The Abbey, Sutton Courtenay, a 'textbook' example of the English medieval manor house. The Abbey Sutton Courtenay.jpg
The Abbey, Sutton Courtenay, a ‘textbook’ example of the English medieval manor house.

The "dreaming spires" of the University of Oxford are among the reasons for which Oxford is the sixth most visited city in the United Kingdom by international visitors. [17] Among many notable University buildings are the Sheldonian Theatre, built 1664–68 to the design of Sir Christopher Wren, and the Radcliffe Camera, built 1737–49 to the design of James Gibbs.

Blenheim Palace, close to Woodstock, was designed and partly built by the architect John Vanbrugh for John Churchill, 1st Duke of Marlborough, after he had won the battle of Blenheim. The gardens, which can be visited, were designed by the landscape gardener "Capability" Brown, who planted the trees in the battle formation of the victorious army. Sir Winston Churchill was born in the palace in 1874. It is open to the public.

Chastleton House, on the Gloucestershire and Warwickshire borders, is a great country mansion built on property bought from Robert Catesby, who was one of the men involved in the Gunpowder Plot with Guy Fawkes. Stonor Park, another country mansion, has belonged to the recusant Stonor family for centuries.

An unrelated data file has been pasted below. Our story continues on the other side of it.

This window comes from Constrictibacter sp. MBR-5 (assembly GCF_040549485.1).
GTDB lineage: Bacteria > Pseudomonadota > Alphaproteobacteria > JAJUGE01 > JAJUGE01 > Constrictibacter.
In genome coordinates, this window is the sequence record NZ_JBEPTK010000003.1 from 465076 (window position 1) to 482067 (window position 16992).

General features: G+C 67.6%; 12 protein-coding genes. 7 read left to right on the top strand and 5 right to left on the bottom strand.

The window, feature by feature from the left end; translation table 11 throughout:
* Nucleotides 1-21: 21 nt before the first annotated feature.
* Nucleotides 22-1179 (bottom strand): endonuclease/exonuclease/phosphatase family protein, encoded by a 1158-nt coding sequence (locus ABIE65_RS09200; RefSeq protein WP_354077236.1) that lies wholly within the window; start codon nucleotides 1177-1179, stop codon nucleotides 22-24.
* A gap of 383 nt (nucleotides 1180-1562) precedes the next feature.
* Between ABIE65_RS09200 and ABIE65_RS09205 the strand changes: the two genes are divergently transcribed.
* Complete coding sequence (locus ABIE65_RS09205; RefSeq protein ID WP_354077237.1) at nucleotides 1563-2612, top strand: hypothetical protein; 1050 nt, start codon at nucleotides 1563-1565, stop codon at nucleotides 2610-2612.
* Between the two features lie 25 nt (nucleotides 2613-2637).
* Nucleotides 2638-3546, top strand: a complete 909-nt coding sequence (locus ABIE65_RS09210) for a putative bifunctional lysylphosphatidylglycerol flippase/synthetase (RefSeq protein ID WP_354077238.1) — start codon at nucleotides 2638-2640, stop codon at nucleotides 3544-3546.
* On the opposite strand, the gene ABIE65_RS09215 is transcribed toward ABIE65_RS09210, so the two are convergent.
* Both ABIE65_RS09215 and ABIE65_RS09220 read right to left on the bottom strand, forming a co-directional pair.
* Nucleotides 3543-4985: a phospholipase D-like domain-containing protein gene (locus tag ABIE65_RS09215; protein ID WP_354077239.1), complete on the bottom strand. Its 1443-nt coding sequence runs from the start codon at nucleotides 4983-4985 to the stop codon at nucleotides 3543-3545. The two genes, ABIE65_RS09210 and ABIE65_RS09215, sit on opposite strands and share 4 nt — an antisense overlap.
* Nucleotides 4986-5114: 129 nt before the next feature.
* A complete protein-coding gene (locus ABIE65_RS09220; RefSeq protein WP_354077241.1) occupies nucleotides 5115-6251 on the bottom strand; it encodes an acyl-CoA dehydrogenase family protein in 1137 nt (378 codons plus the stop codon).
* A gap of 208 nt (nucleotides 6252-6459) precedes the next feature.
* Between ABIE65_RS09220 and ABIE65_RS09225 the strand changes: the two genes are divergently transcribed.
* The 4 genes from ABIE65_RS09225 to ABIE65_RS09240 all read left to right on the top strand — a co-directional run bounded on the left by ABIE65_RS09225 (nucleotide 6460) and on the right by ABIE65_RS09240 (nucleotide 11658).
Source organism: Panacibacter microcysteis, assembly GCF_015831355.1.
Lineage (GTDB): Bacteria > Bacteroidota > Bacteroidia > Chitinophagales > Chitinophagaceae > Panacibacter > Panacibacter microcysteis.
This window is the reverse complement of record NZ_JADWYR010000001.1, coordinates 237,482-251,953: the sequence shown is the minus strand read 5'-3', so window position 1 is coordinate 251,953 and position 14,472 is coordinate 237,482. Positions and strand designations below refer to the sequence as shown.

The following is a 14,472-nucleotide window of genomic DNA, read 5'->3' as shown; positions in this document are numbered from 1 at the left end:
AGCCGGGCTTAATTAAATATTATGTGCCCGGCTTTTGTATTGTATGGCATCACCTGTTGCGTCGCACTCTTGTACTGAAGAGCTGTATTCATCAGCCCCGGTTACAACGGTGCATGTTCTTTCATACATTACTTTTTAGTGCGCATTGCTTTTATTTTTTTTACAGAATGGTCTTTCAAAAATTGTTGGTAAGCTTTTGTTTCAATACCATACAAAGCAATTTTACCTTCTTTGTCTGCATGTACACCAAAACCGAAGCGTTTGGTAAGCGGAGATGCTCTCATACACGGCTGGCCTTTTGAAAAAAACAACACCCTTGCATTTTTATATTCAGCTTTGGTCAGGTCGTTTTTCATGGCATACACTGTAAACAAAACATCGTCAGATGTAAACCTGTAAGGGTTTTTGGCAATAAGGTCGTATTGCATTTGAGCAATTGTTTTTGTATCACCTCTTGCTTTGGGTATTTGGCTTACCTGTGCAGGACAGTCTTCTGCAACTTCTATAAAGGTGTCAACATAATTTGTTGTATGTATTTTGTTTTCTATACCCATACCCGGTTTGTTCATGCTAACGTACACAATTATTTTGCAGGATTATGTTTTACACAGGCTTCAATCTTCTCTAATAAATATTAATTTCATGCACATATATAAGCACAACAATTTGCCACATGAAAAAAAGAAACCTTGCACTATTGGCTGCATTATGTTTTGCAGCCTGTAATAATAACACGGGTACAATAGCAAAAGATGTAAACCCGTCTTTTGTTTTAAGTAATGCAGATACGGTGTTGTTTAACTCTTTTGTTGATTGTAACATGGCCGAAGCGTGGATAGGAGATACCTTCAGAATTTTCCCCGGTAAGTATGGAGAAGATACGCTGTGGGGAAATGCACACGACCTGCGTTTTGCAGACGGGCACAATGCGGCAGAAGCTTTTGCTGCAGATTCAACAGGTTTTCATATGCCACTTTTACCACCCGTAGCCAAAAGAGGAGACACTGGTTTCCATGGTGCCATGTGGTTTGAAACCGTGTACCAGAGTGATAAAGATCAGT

Mapledurham House is an Elizabethan stately home in the south-east of the county, close to Reading.

The Abbey in Sutton Courtenay is a medieval courtyard house. It has been recognised by the Historic Building Council for England (now Historic England) as a building of outstanding historic and architectural interest. [18] It is considered to be a ‘textbook’ example of the English medieval manor house [19] and is a Grade I-listed building. [20]

Settlements

Wantage Market Place The Bear Hotel in Wantage - geograph.org.uk - 1395707.jpg
Wantage Market Place
RankTownPopulationYearDefinitionNotes
1 Oxford 150,2002011Oxford non-metropolitan district
2 Banbury 46,8532011 Civil parish
3 Abingdon-on-Thames 33,1302011Civil parishIn Berkshire until 1974.
4 Bicester 32,6422011Civil parish
5 Witney 27,5222011Civil parish
6 Didcot 25,1402011Civil parish200 dwellings in the south-east of the town lie in neighbouring East Hagbourne parish. In Berkshire until 1974.
7 Carterton 15,7692011Civil parish
8 Kidlington 13,7232011Civil parishDoes not include Gosford.
9 Henley-on-Thames 11,6192011Civil parish
10 Wallingford 11,600 [21] 2011Civil parishIn Berkshire until 1974.
11 Thame 11,5612011Civil parishIncludes hamlet of Moreton.
12 Wantage 11,3272011Civil parish